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I've gotten a lot of usage out of principal component analysis, and after recently learning the basics of performing canonical polyadic decomposition I was intrigued to learn that there exists a multilinear principal components analysis (MPCA).

The trouble is, the wikipedia page doesn't really clarify what it is mathematically. What it says is:

MPCA computes a set of orthonormal matrices associated with each mode of the data tensor which are analogous to the orthonormal row and column space of a matrix computed by the matrix SVD. This transformation aims to capture as high a variance as possible, accounting for as much of the variability in the data associated with each data tensor mode(axis).

On the face of it this usage of orthogonal matrices along modes of the tensor sounds similar to higher-order singular value decomposition which is a special case of Tucker decomposition.

What is multilinear principal components analysis?


I just tracked down this lengthy paper which might hold the answer.

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Here are some exerpts from Lu, Plataniotis and Venetsanopoulos 2006.

Let $\{ \mathcal{A}_m, m=1,\cdots, M \}$ be a set of $M$ tensor samples in $\mathbb{R}^{I_1} \otimes \mathbb{R}^{I_2} \otimes \cdots \mathbb{R}^{I_N}$. The total scatter of these tensors is defined as: $\Psi_{\mathcal{A}} = \sum_{m=1}^M \vert| \mathcal{A}_m - \bar{\mathcal{A}} \vert|_F^2$, where $\bar{\mathcal{A}}$ is the mean tensor calculated as $\bar{\mathcal{A}} = \frac{1}{M} \sum_{m=1}^M \mathcal{A}_m$. The $n$-mode total scatter matrix of these samples is then defined as: $\mathbf{S}_{T_{\mathcal{A}}}^{(n)} = \sum_{m=1}^M (\mathbf{A}_{m(n)} - \bar{\mathbf{A}_{(n)}}) (\mathbf{A}_{m(n)} - \bar{\mathbf{A}_{(n)}})^T$, where $\mathbf{A}_{m(n)}$ is the $n$-node unfolded matrix of $\mathcal{A}_m$. The statement above leads to the following formal definition of the problem to be solved:

A set of $M$ tensor objects $\{ \chi_1, \chi_2, \cdots, \chi_M \}$ is available for training. Each tensor object $\chi_m \in \mathbb{R}^{I_1 \times I_2 \times \cdots \times I_N}$ assumes values in a tensor space $\mathbb{R}^{I_1} \otimes \mathbb{R}^{I_2} \otimes \cdots \mathbb{R}^{I_N}$, where $I_n$ is the $n$-mode dimension of the tensor. The MPCA objective is to define a multilinear transformation $\{ \tilde{\mathbf{U}}^{(n)} \in \mathbb{R}^{I_n \times P_n, n = 1, \cdots, N} \}$ that maps the original tensor space $\mathbb{R}^{I_1} \otimes \mathbb{R}^{I_2} \otimes \cdots \mathbb{R}^{I_N}$ into a tensor subspace $\mathbb{R}^{P_1} \otimes \mathbb{R}^{P_2} \otimes \cdots \mathbb{R}^{P_N}$ (with $P_n < I_n$, for $n=1,\cdots,N$): $\mathcal{Y}_m = \chi_m \times _1\tilde{\mathbf{U}}^{(1)^T} \times _2\tilde{\mathbf{U}}^{(2)^T} \cdots \times _N \tilde{\mathbf{U}}^{(N)^T}$, $m=1, \cdots, M$, such that $\{ \mathcal{Y}_m \in \mathbb{R}^{P_1} \otimes \mathbb{R}^{P_2} \otimes \cdots \mathbb{R}^{P_N}, m=1, \cdots, M \}$ captures most of the variation observed in the original tensor objects, assuming that these variation are measured by the total scatter.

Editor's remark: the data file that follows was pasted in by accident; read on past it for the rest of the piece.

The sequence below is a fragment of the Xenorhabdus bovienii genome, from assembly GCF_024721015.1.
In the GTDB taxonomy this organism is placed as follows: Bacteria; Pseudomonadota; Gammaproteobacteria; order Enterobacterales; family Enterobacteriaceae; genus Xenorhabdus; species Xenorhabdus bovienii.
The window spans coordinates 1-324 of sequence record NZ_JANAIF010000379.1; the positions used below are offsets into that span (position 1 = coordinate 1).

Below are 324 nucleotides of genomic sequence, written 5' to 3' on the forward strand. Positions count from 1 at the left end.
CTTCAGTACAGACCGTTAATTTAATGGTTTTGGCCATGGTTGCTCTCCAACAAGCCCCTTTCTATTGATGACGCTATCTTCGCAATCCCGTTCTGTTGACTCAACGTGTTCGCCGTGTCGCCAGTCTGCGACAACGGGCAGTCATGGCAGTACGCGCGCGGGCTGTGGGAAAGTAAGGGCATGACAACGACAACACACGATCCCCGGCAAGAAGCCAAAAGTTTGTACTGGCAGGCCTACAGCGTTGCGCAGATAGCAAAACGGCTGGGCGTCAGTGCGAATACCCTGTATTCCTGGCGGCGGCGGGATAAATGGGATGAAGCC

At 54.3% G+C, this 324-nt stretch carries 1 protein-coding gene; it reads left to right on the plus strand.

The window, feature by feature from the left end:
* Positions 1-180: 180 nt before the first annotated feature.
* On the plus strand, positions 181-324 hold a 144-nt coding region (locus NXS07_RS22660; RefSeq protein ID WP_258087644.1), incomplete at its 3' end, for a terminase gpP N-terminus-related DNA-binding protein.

In other words, the MPCA objective is the determination of the $N$ projection matrices $\{ \tilde{\mathbf{U}}^{(n)} \in \mathbb{R}^{I_n \times P_n}, n=1,\cdots,N \}$ that maximizes the total tensor scatter $\Psi_{\mathcal{Y}}$: $$\{ \tilde{\mathbf{U}}^{(n)}, n=1, \cdots, N \} = \arg\max_{\tilde{\mathbf{U}^{(1)}}, \tilde{\mathbf{U}^{(2)}}, \cdots, \tilde{\mathbf{U}^{(N)}}} \Psi_{\mathcal{Y}}.$$

I guess this technically answers the question, but I am going to have to ruminate on this some more.

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A different way to think about it is to write down the factor model for the tensor $$Y = \sum_{r=1}^Rv_{1,r}\otimes v_{2,r}\otimes\dots\otimes v_{d,r} + U$$ This factor model is the CP decomposition + noise. Then it is possible to estimate the loadings and factors in this model applying the standard PCA (or SVD) to the flattened tensors, see https://junsupan.github.io and https://arxiv.org/abs/2212.12981 for more details.

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  • $\begingroup$ At a glance it looks like the tensor principal component analysis described on the blog post is equal to the canonical polyadic decomposition plus an error term. Is that description correct? $\endgroup$
    – Galen
    Nov 21, 2023 at 18:18
  • $\begingroup$ Yes, that's what the factor model is: SVD + noise. en.wikipedia.org/wiki/Factor_analysis $\endgroup$
    – John Snow
    Nov 21, 2023 at 18:23
  • $\begingroup$ Oh yes, I think I see that. So SVD, which decomposes matrices, is being used on a reshaped (i.e. matricized) tensor to achieve generalizing PCA to d-mode/order tensors? $\endgroup$
    – Galen
    Nov 21, 2023 at 18:47
  • $\begingroup$ Perhaps you can edit that information into the answer, along with any other clarifying comments about this method. As it stands, this answer is a bit skinny. $\endgroup$ Nov 21, 2023 at 22:39
  • $\begingroup$ Thank you, added. $\endgroup$
    – John Snow
    Nov 21, 2023 at 22:49

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